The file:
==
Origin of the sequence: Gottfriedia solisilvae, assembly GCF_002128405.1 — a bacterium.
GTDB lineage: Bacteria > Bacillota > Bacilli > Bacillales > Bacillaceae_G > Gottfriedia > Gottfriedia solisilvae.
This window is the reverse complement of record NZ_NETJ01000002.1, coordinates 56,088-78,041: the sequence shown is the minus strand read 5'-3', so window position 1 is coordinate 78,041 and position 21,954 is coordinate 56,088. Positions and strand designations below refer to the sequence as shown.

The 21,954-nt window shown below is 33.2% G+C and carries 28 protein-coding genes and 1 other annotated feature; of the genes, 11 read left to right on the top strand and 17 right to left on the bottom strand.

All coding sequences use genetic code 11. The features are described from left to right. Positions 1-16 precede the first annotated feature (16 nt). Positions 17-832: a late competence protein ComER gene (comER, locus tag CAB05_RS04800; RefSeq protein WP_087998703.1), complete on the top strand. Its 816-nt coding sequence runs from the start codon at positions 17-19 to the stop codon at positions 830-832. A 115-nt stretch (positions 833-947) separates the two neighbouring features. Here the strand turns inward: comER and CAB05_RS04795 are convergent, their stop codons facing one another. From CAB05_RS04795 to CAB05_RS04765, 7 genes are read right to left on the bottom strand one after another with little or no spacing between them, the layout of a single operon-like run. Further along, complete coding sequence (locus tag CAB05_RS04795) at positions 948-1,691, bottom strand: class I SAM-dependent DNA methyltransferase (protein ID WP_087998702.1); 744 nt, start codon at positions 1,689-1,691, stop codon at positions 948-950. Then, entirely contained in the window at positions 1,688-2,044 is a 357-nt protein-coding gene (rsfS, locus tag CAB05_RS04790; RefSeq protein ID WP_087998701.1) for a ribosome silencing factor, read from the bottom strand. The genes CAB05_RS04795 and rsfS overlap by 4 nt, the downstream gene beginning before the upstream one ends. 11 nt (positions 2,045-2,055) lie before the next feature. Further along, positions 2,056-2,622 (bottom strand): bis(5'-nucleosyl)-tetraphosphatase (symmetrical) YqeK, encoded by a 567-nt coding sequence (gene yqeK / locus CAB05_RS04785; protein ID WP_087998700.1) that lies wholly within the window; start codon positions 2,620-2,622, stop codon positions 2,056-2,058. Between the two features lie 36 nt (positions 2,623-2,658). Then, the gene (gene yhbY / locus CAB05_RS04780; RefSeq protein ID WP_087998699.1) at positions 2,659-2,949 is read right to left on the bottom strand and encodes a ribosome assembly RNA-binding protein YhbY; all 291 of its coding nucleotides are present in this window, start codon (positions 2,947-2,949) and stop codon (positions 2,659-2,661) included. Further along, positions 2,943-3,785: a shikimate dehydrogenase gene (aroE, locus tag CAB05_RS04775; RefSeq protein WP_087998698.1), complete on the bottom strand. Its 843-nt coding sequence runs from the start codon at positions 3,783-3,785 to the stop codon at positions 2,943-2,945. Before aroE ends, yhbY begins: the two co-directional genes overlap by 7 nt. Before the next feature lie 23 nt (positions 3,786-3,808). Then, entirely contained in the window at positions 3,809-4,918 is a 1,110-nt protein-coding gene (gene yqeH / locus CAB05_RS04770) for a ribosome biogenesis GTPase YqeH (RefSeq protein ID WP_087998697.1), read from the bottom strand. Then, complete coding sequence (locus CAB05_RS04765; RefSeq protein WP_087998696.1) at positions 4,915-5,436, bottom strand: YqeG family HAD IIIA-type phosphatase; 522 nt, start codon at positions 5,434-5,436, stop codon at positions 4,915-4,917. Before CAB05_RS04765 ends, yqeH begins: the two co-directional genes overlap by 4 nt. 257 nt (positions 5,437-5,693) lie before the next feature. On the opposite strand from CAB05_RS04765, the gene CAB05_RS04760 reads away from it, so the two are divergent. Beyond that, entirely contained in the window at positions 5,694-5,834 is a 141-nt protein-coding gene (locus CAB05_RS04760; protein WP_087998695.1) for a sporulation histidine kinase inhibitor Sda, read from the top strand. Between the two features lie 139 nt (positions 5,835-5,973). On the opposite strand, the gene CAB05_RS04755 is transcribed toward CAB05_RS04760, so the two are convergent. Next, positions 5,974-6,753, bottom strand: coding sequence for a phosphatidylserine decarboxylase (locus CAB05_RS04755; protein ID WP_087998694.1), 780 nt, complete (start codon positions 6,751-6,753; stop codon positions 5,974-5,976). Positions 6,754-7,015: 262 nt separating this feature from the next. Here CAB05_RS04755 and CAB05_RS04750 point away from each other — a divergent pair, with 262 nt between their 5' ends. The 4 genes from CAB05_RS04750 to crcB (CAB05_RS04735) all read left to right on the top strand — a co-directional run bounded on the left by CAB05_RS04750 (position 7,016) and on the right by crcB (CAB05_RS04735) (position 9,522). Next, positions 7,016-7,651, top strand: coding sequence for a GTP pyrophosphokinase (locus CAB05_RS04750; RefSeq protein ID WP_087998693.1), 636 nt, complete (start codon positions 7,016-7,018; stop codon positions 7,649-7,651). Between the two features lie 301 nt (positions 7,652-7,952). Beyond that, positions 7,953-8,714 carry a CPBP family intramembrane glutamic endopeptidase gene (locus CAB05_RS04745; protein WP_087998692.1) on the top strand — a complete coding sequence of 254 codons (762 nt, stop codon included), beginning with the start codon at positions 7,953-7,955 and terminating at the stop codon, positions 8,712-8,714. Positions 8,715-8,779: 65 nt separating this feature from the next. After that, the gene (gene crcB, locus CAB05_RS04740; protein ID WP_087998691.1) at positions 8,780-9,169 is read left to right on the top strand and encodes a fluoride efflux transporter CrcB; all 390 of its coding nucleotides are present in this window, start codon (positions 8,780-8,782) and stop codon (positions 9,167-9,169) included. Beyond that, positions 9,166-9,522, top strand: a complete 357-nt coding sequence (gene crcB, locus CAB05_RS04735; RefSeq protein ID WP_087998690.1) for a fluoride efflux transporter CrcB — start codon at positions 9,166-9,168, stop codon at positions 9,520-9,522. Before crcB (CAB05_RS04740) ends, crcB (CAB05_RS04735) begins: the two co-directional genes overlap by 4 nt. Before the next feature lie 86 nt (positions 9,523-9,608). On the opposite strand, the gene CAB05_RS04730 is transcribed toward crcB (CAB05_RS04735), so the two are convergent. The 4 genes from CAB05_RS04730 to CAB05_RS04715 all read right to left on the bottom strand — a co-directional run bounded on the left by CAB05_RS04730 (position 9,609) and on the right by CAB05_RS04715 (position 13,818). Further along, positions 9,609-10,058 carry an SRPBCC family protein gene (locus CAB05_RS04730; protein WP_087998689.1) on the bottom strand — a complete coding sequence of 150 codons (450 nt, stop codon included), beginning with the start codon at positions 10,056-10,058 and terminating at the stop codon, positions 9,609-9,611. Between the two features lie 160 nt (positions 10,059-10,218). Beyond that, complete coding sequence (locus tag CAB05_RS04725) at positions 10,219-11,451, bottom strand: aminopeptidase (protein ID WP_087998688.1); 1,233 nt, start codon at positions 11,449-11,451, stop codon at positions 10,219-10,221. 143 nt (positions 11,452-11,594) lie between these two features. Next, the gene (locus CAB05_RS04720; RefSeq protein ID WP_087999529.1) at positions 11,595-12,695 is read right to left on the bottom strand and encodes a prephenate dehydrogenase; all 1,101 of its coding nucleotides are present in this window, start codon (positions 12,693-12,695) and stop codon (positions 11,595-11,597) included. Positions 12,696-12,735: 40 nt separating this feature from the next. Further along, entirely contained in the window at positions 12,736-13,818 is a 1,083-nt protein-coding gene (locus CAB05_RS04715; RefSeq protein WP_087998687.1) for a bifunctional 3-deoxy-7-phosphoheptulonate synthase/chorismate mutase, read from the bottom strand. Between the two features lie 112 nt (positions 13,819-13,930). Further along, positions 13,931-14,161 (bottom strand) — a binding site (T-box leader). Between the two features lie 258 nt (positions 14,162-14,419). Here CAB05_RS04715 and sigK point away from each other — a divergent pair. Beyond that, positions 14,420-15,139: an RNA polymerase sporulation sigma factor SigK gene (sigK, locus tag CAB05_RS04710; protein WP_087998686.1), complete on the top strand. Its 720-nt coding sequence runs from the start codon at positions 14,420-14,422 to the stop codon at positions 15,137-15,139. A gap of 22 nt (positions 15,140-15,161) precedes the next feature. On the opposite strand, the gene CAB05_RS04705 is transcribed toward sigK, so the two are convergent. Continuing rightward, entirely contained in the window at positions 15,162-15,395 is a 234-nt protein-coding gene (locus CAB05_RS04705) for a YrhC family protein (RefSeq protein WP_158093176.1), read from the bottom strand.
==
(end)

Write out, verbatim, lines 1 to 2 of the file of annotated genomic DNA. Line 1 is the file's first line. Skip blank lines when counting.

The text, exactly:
Origin of the sequence: Gottfriedia solisilvae, assembly GCF_002128405.1 — a bacterium.
GTDB lineage: Bacteria > Bacillota > Bacilli > Bacillales > Bacillaceae_G > Gottfriedia > Gottfriedia solisilvae.